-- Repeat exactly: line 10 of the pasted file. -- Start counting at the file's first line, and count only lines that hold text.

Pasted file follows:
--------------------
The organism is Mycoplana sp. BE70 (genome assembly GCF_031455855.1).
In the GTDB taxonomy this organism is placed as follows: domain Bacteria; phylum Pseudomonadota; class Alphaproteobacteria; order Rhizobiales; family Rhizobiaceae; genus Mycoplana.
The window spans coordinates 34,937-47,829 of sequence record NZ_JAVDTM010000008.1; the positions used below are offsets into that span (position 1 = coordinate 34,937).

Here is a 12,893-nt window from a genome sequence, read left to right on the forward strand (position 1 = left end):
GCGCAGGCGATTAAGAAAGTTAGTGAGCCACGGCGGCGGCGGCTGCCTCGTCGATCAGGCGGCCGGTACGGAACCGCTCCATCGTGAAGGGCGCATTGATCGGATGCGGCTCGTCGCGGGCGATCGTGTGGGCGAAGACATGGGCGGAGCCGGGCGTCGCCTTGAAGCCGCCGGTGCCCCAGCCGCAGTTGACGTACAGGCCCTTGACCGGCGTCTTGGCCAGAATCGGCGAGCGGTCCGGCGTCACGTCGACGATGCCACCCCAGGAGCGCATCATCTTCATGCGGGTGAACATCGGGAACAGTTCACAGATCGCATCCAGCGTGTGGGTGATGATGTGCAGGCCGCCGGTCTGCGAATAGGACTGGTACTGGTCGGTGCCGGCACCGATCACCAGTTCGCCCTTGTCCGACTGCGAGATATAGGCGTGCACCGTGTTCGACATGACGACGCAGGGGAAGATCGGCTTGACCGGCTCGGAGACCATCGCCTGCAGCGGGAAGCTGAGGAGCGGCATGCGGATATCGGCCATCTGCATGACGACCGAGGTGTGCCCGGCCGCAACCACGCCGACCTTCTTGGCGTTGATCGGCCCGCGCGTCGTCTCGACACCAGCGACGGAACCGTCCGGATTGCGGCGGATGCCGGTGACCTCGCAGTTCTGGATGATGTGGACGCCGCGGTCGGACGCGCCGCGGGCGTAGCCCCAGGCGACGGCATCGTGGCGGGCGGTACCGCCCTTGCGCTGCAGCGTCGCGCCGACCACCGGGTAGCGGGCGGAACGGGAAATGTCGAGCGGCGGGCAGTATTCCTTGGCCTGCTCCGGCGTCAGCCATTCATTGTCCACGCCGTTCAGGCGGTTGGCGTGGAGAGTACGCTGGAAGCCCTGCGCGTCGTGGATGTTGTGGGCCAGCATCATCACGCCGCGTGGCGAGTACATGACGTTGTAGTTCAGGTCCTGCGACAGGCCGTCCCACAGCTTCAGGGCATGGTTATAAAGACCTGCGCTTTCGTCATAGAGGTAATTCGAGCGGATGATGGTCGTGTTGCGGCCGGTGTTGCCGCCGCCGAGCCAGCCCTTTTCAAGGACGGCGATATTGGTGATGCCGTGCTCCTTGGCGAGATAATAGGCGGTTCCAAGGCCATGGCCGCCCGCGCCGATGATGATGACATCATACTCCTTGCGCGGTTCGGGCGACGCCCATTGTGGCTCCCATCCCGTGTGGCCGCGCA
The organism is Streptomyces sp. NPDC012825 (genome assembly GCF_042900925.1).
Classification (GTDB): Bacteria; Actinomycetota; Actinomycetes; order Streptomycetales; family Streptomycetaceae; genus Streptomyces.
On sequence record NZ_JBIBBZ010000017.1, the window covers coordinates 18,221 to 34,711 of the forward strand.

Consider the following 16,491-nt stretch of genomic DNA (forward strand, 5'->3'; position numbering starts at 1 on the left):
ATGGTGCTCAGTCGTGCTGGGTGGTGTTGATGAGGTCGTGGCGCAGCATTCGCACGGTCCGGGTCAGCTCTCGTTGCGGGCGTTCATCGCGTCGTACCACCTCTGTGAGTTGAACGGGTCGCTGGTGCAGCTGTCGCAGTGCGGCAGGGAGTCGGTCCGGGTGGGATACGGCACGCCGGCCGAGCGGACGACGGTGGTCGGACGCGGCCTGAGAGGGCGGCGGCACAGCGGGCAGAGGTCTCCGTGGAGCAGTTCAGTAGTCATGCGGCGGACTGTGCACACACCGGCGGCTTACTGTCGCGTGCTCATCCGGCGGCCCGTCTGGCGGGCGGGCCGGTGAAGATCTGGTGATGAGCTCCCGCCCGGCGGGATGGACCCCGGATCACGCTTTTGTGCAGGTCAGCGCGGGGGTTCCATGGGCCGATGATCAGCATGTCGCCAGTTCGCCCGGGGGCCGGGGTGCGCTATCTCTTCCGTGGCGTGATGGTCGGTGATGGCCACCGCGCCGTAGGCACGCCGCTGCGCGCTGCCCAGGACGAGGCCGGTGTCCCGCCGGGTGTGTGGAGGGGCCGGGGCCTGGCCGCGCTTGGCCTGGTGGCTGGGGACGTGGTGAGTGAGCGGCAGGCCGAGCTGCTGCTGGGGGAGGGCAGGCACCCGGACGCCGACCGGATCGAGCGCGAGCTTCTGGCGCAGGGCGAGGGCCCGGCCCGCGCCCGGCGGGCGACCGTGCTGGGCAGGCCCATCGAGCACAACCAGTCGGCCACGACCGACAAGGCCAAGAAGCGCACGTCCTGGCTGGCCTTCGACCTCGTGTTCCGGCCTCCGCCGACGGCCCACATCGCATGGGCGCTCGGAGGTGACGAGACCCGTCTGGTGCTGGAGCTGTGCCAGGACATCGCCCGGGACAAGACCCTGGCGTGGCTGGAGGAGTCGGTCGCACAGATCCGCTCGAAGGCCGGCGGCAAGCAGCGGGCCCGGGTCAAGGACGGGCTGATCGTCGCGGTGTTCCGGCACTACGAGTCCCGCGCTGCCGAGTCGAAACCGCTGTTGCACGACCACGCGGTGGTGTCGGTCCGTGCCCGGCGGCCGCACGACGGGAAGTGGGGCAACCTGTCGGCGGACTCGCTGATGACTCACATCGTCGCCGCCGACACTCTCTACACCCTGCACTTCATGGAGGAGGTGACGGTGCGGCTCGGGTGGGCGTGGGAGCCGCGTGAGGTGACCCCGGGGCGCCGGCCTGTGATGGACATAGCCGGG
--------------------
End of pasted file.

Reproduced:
ATGGTGCTCAGTCGTGCTGGGTGGTGTTGATGAGGTCGTGGCGCAGCATTCGCACGGTCCGGGTCAGCTCTCGTTGCGGGCGTTCATCGCGTCGTACCACCTCTGTGAGTTGAACGGGTCGCTGGTGCAGCTGTCGCAGTGCGGCAGGGAGTCGGTCCGGGTGGGATACGGCACGCCGGCCGAGCGGACGACGGTGGTCGGACGCGGCCTGAGAGGGCGGCGGCACAGCGGGCAGAGGTCTCCGTGGAGCAGTTCAGTAGTCATGCGGCGGACTGTGCACACACCGGCGGCTTACTGTCGCGTGCTCATCCGGCGGCCCGTCTGGCGGGCGGGCCGGTGAAGATCTGGTGATGAGCTCCCGCCCGGCGGGATGGACCCCGGATCACGCTTTTGTGCAGGTCAGCGCGGGGGTTCCATGGGCCGATGATCAGCATGTCGCCAGTTCGCCCGGGGGCCGGGGTGCGCTATCTCTTCCGTGGCGTGATGGTCGGTGATGGCCACCGCGCCGTAGGCACGCCGCTGCGCGCTGCCCAGGACGAGGCCGGTGTCCCGCCGGGTGTGTGGAGGGGCCGGGGCCTGGCCGCGCTTGGCCTGGTGGCTGGGGACGTGGTGAGTGAGCGGCAGGCCGAGCTGCTGCTGGGGGAGGGCAGGCACCCGGACGCCGACCGGATCGAGCGCGAGCTTCTGGCGCAGGGCGAGGGCCCGGCCCGCGCCCGGCGGGCGACCGTGCTGGGCAGGCCCATCGAGCACAACCAGTCGGCCACGACCGACAAGGCCAAGAAGCGCACGTCCTGGCTGGCCTTCGACCTCGTGTTCCGGCCTCCGCCGACGGCCCACATCGCATGGGCGCTCGGAGGTGACGAGACCCGTCTGGTGCTGGAGCTGTGCCAGGACATCGCCCGGGACAAGACCCTGGCGTGGCTGGAGGAGTCGGTCGCACAGATCCGCTCGAAGGCCGGCGGCAAGCAGCGGGCCCGGGTCAAGGACGGGCTGATCGTCGCGGTGTTCCGGCACTACGAGTCCCGCGCTGCCGAGTCGAAACCGCTGTTGCACGACCACGCGGTGGTGTCGGTCCGTGCCCGGCGGCCGCACGACGGGAAGTGGGGCAACCTGTCGGCGGACTCGCTGATGACTCACATCGTCGCCGCCGACACTCTCTACACCCTGCACTTCATGGAGGAGGTGACGGTGCGGCTCGGGTGGGCGTGGGAGCCGCGTGAGGTGACCCCGGGGCGCCGGCCTGTGATGGACATAGCCGGG